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Time Travel, Ham Sandwiches and the Pocket Cinema Camera and the Blackmagic Cinema CameraShooting Kanen Flowers's New Film 18:20
If you are one of the two time travelers in Kanen Flowers's new series "18:20," the search for the normalcy of a simple ham sandwich, one of the running plot points in the series, is just one of the many reminders that everything changes when time traveling. Sights and sounds are all different, and for a viewer watching the show, the subtle changes in each image is hugely important to suspending disbelief and connecting with the story and characters.
"18:20" tells the story of Maple, an 18 year old girl who travels through time, following another time traveler. She is aided by her grandfather, a scientist who has been trapped inside a balloon due to a time travel experiment gone wrong. Throughout the series, the two are pursued by a shadowy organization of time police with their own agendas as they try to stop Maple through any means necessary, chasing her around the globe and through the centuries, past and future.
As part of chase, the two are attacked by humans and monsters alike, on top of their regular time travel adventures.
Kanen, an award winning filmmaker who has produced and directed a number of science fiction films and series, has a very specific vision for "18:20," which includes a mix of sci-fi, steampunk and capturing the nuances of each time period. The audience has to feel like they are part of each era that the main characters are thrown into, and the action has to be believable and visceral. To achieve this, Kanen chose to use Blackmagic Cinema Cameras and Pocket Cinema Cameras to capture high quality images, and final color by Juan Salvo at New York City's theColourspace, equipped with high-performance DaVinci Resolve systems.
The production of the first part of the series included three Blackmagic Cinema Cameras (EF models) and two Blackmagic Pocket Cinema Cameras, all shooting in RAW. The Blackmagic Cinema Cameras were used for "in the studio" production, while the Pocket Cinema Cameras were used in outside scenes.
"We used the Blackmagic Cinema Cameras in any of our controlled environments, on tripods, handheld or with different cranes. The Pocket Cinema Cameras were used with any run and gun shooting we had. And both cameras matched each other's images perfectly, which let us know that we could get very creative with our set up and shooting choices," said Kanen.
One of the main "run and gun" scenes involved Kanen and Guest Director, Patrick Johnson along with Cinematographer Paul Del Vecchio, taking his actors and crew to Mt. Hood, Oregon.
A pivotal scene in the first episode features Maple and her grandfather being chased by the time police, as well as a rampaging alien monster, which Kanen describes as a giant alien monster frog. The two are chased to the top of a mountain in a driving snow storm.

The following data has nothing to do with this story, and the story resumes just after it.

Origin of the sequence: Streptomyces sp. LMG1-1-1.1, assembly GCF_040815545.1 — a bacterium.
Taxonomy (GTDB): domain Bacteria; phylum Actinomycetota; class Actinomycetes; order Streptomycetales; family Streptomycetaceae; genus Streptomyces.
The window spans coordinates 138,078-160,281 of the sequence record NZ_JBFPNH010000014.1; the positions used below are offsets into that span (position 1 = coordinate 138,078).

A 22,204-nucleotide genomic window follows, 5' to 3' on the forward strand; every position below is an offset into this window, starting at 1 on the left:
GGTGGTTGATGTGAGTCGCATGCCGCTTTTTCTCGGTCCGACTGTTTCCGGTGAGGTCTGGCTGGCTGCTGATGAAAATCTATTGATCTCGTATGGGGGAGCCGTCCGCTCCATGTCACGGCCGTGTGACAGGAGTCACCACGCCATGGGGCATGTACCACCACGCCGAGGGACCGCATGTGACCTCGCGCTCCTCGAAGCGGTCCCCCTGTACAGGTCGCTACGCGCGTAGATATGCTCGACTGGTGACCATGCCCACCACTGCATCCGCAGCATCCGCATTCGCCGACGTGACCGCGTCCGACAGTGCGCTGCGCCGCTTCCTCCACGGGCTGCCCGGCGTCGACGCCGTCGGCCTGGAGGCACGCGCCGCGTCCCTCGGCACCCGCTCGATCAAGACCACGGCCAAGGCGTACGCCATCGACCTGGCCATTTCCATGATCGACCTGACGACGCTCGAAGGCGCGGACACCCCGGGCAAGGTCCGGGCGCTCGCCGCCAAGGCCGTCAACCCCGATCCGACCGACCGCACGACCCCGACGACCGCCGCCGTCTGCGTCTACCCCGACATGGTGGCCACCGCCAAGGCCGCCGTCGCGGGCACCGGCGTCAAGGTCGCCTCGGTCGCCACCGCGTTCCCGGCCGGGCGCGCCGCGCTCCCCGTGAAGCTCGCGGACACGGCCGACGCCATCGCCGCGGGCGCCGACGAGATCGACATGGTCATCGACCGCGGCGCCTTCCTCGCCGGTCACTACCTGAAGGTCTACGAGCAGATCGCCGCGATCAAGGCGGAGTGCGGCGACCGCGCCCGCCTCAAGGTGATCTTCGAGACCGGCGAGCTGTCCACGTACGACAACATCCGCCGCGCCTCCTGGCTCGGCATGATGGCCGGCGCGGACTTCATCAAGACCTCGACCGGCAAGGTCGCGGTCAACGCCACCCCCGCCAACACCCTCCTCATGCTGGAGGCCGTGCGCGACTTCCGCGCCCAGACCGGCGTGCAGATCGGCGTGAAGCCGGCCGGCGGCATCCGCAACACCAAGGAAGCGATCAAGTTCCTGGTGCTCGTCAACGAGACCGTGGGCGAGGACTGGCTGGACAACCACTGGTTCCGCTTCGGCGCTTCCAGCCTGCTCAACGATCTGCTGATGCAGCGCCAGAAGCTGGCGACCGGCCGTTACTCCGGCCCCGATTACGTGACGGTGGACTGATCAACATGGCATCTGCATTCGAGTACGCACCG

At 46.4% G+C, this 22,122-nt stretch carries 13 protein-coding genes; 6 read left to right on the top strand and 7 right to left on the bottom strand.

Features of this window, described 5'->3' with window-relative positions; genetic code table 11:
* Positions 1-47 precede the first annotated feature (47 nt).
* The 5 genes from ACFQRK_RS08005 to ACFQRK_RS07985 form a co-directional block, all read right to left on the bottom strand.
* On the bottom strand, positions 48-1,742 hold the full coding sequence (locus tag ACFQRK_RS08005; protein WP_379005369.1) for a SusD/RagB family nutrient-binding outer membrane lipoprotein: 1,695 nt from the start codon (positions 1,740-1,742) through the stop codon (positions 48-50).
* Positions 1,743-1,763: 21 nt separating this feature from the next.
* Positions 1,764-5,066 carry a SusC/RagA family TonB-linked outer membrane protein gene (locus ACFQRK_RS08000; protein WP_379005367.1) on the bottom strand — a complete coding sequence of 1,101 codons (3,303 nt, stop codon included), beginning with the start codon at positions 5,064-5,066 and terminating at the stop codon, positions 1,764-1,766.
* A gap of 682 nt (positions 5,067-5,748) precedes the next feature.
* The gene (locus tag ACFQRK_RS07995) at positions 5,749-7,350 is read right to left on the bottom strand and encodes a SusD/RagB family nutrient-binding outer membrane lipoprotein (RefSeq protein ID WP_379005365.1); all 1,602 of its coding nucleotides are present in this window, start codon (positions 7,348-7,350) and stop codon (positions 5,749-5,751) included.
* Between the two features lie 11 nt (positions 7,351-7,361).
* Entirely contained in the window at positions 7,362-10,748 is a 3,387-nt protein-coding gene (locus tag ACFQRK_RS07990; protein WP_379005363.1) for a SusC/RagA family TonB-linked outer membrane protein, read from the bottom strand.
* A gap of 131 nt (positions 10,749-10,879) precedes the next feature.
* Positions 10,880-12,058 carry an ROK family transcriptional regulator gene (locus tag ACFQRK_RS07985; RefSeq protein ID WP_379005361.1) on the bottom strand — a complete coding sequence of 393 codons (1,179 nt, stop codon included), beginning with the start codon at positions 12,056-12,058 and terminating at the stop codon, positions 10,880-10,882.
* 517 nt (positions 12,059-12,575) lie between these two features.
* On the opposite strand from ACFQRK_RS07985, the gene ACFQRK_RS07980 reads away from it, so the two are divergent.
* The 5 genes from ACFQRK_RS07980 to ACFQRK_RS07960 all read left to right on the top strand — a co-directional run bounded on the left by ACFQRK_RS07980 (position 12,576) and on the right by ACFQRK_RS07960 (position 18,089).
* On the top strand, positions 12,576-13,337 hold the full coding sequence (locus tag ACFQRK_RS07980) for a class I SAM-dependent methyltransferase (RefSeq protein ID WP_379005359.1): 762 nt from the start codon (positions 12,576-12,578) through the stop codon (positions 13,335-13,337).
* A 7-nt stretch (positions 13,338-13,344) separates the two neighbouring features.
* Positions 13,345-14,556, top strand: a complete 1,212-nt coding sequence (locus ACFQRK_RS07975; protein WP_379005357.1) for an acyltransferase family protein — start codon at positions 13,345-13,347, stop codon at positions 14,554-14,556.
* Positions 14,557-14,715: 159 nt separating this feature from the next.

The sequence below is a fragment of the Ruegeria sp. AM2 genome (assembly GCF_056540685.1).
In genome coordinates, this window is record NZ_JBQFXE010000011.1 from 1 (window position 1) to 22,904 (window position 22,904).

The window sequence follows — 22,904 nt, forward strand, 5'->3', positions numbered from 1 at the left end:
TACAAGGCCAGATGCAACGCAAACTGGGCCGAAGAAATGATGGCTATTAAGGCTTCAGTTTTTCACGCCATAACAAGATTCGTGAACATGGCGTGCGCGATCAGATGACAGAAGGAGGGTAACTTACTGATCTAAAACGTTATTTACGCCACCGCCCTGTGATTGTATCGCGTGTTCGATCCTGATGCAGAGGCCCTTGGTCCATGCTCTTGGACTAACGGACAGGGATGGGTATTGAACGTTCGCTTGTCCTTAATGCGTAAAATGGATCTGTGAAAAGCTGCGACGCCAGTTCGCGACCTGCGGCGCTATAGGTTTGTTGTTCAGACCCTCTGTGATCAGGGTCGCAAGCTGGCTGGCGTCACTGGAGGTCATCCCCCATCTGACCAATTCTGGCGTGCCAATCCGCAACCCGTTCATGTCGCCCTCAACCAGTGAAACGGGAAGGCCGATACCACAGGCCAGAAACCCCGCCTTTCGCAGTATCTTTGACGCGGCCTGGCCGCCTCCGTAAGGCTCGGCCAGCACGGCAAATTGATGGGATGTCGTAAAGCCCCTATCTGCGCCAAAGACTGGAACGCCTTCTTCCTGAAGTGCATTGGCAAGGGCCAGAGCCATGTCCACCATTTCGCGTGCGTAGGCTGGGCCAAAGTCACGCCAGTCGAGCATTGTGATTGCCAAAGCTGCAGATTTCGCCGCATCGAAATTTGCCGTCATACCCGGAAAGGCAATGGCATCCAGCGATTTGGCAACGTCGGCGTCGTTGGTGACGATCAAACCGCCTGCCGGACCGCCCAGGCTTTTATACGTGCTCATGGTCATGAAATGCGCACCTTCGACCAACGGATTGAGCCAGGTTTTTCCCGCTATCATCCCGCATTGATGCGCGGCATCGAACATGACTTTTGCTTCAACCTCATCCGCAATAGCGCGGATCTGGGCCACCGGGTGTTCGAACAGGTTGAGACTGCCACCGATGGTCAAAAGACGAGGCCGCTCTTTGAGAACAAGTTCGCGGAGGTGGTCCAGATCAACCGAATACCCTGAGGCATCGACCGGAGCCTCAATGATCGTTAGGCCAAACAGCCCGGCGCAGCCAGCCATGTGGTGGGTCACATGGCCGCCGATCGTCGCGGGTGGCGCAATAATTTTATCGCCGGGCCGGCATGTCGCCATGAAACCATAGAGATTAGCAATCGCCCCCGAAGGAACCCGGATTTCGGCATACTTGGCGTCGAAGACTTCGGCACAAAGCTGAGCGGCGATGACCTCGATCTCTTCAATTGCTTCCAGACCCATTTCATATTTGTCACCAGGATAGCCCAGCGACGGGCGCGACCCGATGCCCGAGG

Because Kanen's 18:20 production was based in Portland, OR, Mt. Hood was the natural choice for shooting these scenes. To get the perfect shots, Kanen and the crew had to shoot during the winter, deep in the woods and high up on the mountain. And as luck would have it, the crew started shooting in a snow storm.
For this shoot, Kanen and his cinematographer Paul Del Vecchio chose to use the two Pocket Cinema Cameras, one on a tripod and slider and one operated on a remote controlled helicopter.
"When we left our cars, we were actually trucking through several feet of snow. So carrying light was an absolute must, and the Pocket Cinema Cameras were perfect for this. It is an incredibly small design, but gives us 13 stops of dynamic range. I was able to build and manipulate a rig that didn't bog me down, didn't limit my choices and still gave me amazing images," said Paul.
Kanen explained the difficulties he faced shooting on an open mountain set in the winter: "A lot of filmmakers avoid shooting in the snow because most cameras just do not capture snow well and the shots look blown out. With the Pocket Cinema Cameras and shooting in RAW, we get a beautiful 13 stops of dynamic range and can expose the snow and hold the details. We never worried about the image with these cameras."
Of course, in addition to the snow and the difficult hike up the mountain, temperatures also dropped below zero, and some of the camera's rigging, including the camera slider, started icing up. The crew powered through the elements and was able to capture some of the series' most dramatic shots. "It was pretty amazing. The snow was coming down hard and cameras were great," said Kanen.
Beyond the shots on Mt. Hood, the Pocket Cinema Cameras were ideal for shooting around the city of Portland and other crowded areas. "When we were shooting scenes where the general public came into view or could react around the set, we didn't really want people to see what we were doing. The characters had to look like they were blending in, and the size of the Pocket Cinema Cameras allowed for a level of discretion, while still giving us high quality images," said Paul.
"One of the great things about choosing Blackmagic cameras is that they give me the ability to easily afford to do a multi-camera production where I get absolutely amazing quality images. And because the cameras were designed to fit into a post production workflow easily, we would just shoot, take the images right off the cameras and start editing," said Kanen.
"18:20" will initially be distributed to a number of online networks, including iTunes and Amazon as well as direct-to-consumer HD by That Studio, and will be distributed worldwide in 2015.
Watch the "Script to Screen" for 18:20, which shows some of the post production process and see more behind the scenes and the teaser trailer at www.ThatStudio.com
Related Keywords:Blackmagic Design, Blackmagic Cinema Camera, Pocket Cinema Camera, DaVinci Resolve
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